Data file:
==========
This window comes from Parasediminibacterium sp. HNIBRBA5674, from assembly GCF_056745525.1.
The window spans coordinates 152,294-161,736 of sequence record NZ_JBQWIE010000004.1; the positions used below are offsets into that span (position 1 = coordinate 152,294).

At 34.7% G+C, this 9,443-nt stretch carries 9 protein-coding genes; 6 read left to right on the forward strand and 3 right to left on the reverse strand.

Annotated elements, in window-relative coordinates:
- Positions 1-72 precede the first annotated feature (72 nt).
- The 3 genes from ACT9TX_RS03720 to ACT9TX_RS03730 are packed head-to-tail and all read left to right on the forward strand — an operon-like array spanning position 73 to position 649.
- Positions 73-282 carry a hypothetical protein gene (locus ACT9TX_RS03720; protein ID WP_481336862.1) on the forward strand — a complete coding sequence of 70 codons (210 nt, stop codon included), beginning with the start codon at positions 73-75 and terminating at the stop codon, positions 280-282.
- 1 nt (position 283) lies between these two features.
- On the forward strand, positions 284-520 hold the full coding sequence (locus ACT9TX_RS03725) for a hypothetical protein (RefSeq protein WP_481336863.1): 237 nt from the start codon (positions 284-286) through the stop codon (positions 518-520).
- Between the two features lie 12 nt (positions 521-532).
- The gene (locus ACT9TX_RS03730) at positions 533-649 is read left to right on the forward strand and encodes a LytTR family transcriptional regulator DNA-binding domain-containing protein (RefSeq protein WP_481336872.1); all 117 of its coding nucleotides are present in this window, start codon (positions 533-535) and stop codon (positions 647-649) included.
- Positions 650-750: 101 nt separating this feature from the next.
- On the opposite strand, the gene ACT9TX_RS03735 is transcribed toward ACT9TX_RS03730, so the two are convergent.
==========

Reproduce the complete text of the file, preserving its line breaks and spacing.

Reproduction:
This window comes from Parasediminibacterium sp. HNIBRBA5674, from assembly GCF_056745525.1.
The window spans coordinates 152,294-161,736 of sequence record NZ_JBQWIE010000004.1; the positions used below are offsets into that span (position 1 = coordinate 152,294).

At 34.7% G+C, this 9,443-nt stretch carries 9 protein-coding genes; 6 read left to right on the forward strand and 3 right to left on the reverse strand.

Annotated elements, in window-relative coordinates:
- Positions 1-72 precede the first annotated feature (72 nt).
- The 3 genes from ACT9TX_RS03720 to ACT9TX_RS03730 are packed head-to-tail and all read left to right on the forward strand — an operon-like array spanning position 73 to position 649.
- Positions 73-282 carry a hypothetical protein gene (locus ACT9TX_RS03720; protein ID WP_481336862.1) on the forward strand — a complete coding sequence of 70 codons (210 nt, stop codon included), beginning with the start codon at positions 73-75 and terminating at the stop codon, positions 280-282.
- 1 nt (position 283) lies between these two features.
- On the forward strand, positions 284-520 hold the full coding sequence (locus ACT9TX_RS03725) for a hypothetical protein (RefSeq protein WP_481336863.1): 237 nt from the start codon (positions 284-286) through the stop codon (positions 518-520).
- Between the two features lie 12 nt (positions 521-532).
- The gene (locus ACT9TX_RS03730) at positions 533-649 is read left to right on the forward strand and encodes a LytTR family transcriptional regulator DNA-binding domain-containing protein (RefSeq protein WP_481336872.1); all 117 of its coding nucleotides are present in this window, start codon (positions 533-535) and stop codon (positions 647-649) included.
- Positions 650-750: 101 nt separating this feature from the next.
- On the opposite strand, the gene ACT9TX_RS03735 is transcribed toward ACT9TX_RS03730, so the two are convergent.